Let me tell members that we are making difference. Families right across this country are going to see a 50% reduction in fees as of January right through to the end of this year. That is going to help them with the cost of living and it is going to make sure that our kids have the very best, positive start in life.

JusticeOral Questions

2:35 p.m.

Conservative

Warren Steinley Conservative Regina—Lewvan, SK

Mr. Speaker, yesterday, we gave this government an opportunity to do the right thing by Saskatchewan to remove a long-standing tax exemption in our Constitution. Rather than do the right thing and ensure that large, profitable corporations pay their share of taxes, the Liberals decided to block our attempts to stand up for Saskatchewan.

I ask the Minister of Justice this: Can we work together to ensure that the people of Saskatchewan are not left paying the bill for a sweetheart deal that was made over 150 years ago, or will the Liberals continue to ignore my province?

JusticeOral Questions

December 16th, 2021 / 2:35 p.m.

LaSalle—Émard—Verdun Québec

Liberal

David Lametti LiberalMinister of Justice and Attorney General of Canada

Mr. Speaker, I appreciate the hon. member's concern on the issue.

We have agreed, as a government, to a take note debate on this in February. Our objection yesterday was to the fact that one does not make a constitutional amendment with a unanimous consent motion without ever having discussed it or debated it in any forum in the House. We respect Saskatchewan. We will do that take note debate, and we will act accordingly.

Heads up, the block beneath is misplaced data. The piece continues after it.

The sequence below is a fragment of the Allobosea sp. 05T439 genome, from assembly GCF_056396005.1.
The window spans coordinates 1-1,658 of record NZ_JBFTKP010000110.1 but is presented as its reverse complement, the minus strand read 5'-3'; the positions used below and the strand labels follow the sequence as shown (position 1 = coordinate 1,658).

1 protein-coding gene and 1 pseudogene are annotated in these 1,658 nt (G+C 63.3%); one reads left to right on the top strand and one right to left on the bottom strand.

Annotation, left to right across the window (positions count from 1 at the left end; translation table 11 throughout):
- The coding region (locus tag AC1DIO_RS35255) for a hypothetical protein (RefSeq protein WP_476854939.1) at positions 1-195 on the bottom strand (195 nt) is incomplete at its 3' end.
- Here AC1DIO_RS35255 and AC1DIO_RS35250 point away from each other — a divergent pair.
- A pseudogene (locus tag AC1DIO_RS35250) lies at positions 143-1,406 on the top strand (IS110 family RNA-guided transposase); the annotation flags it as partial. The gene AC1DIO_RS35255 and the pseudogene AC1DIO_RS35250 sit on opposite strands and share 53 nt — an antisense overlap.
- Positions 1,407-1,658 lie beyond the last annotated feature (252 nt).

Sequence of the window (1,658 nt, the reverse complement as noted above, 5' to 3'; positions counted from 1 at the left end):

TransportationOral Questions

2:35 p.m.

Conservative

Andrew Scheer Conservative Regina—Qu'Appelle, SK

Mr. Speaker, farmers depend on effective rail service. They cannot get paid for their hard work if they cannot ship their crops to market. Now, a foreign hedge fund has started a campaign to take over the board of CN Rail with a plan to make service cuts to maximize profits for shareholders. Farmers know what happens when services are cut back in the interests of shareholders. Terminals cannot get cars to load, and ships sit empty, waiting.

When will the government take action to protect farmers and ensure healthy competition and reliable rail service?

TransportationOral Questions

2:35 p.m.

Mississauga Centre Ontario

Liberal

Omar Alghabra LiberalMinister of Transport

Mr. Speaker, our government will continue to advocate for efficient and safe rail service. The fluidity and reliability of our supply chain is critical to our economy.

I have been hearing about this ongoing situation with CN in the media and also in popular podcasts. CN is responsible for its own leadership decisions, but let me assure my hon. colleague that our government will take action to continue to protect the interests of Canadians and the safety and reliability of our rail network to ensure fluid supply chains.

HealthOral Questions

2:35 p.m.

Bloc

Gabriel Ste-Marie Bloc Joliette, QC

Mr. Speaker, the economic update will not go down in history, but it speaks volumes about federal priorities.

The crux of this document is a promise to pick a fight with Quebec and the provinces over health care. Five days after all the premiers called for a meeting to negotiate an increase in health care funding, Ottawa told them they will not get another dime until 2027.

Why is the government trying to pick a fight when, really, everyone should be coming together to support health care workers?

HealthOral Questions

2:40 p.m.

Québec Québec

Liberal

Jean-Yves Duclos LiberalMinister of Health

Mr. Speaker, I thank my colleague for raising the issue.